Friday, 10 August 2012

Half yearly report: Working on Sunshine

What is living off-grid actually like? It’s time for a six monthly check-up.

Our hard-working solar panels - sipping the light fantastic.

When I last posted on this blog, back in March, I thought the story of The Crate Outdoors was over. Not for us, obviously, but for anyone who might have found the trials and minor tribulations of our camping and building experience worth reading about.

So I drew a curtain on our ‘year of living ludicrously’ with our solar/wetback hot water system finally connected, banishing the heating water on the stovetop for dishes and laundry and showering at work to the past. Our brand new house was a home at last.
With only the prospect of arguing over paint colours, hanging curtains and saving for carpet stretching ahead, I concluded this could only be of interest to ourselves; after all - everyone usually has enough of their own painting and decorating without having to read about someone else’s.

But I’m now briefly re-opening The Crate Outdoors, for two reasons. The last six months have seem more progress inside than either of us really expected and most importantly, people still ask what it’s like to live off-grid.
Now in the depths of winter, surely the most challenging circumstances for a lifestyle dependent upon sunlight, this seems the perfect time to give an honest account.

I’ll begin with the hot water system: We couldn’t be happier – the sun warms our water during the day and the wood burner’s wetback system warms it at night. It’s difficult to imagine a time when this arrangement won’t be able to supply us with continuous hot water. Perhaps a series of warm but overcast days in summer might pose a challenge when it’s too warm for a fire but too dull for much solar gain, but even then the efficiency of our solar tubes and the capacity of our tank will probably see us through.
The gentle gushing sound as the fire reaches the temperature required to send hot water to the radiators in the hallway and bathroom is a source of great satisfaction, and no longer frightens the cats.

The array of solar tubes on the right heats our water by day,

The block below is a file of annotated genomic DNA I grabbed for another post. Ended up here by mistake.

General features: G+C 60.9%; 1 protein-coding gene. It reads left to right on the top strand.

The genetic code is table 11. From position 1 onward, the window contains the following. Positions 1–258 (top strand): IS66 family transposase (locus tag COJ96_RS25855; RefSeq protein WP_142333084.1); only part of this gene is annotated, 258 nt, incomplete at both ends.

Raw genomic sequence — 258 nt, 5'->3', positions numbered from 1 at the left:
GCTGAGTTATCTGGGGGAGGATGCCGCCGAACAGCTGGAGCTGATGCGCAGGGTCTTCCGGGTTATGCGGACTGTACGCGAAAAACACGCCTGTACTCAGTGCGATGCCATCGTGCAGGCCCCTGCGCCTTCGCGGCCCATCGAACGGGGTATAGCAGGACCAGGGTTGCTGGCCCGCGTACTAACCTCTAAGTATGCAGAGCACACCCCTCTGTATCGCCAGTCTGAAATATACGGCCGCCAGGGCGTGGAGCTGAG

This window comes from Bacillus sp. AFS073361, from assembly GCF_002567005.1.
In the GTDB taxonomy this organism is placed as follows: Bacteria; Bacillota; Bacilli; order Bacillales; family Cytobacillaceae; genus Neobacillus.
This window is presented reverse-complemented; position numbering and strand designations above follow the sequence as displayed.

and our wood burner fire takes over that duty at night.
Wood consumption is high, but the combination of fallen branches on our own property, generous neighbours and a dead Kahikatea tree which we had felled have kept us well supplied.

Our off grid electrical system is predictably challenged at this time of year. At the height of summer, (such as it was this year), we were generating in excess of 200 amps – a mighty load which kept our batteries happily fizzing with more power than we could really use. This is a good time for the washing machine, vacuum cleaner, electric toothbrush, hair dryer and toaster – all at once.

Currently giving a volt reading, this monitor helps us keep track of how are batteries are doing -
staying constantly aware of our power situation is all part of living off-grid.
In winter, our amps are rarely in the positives which in itself isn’t a problem, but if it falls below -300 then we need to run our generator (possibly our greatest asset last year) to top the batteries up again. This takes a couple of hours, and mean we have to refrain from using any electrical appliances while ‘little red’ chugs away in the power shed. Since the end of June we’ve had to do this on less than ten occasions. It’s a mild inconvenience and a negligible amount of petrol, but the process does make us even more boring about the weather forecast than most. A series of cloudy days means the generator, a row of suns and the panels get to do their work.

'Little red' used to power our container, but now this little generator
tops up our batteries when the sun hasn't got his hat on. 
To be brutally honest we do miss our electric blankets at times, but that is definitely one luxury this lifestyle has banished to the past. Fortunately the house is gloriously warm. With double glazing and insulation has come the realisation that we’ve probably never lived in a warm house before – and certainly not one with real right angles.

Next: Decor, decks, drapery and division of labour...

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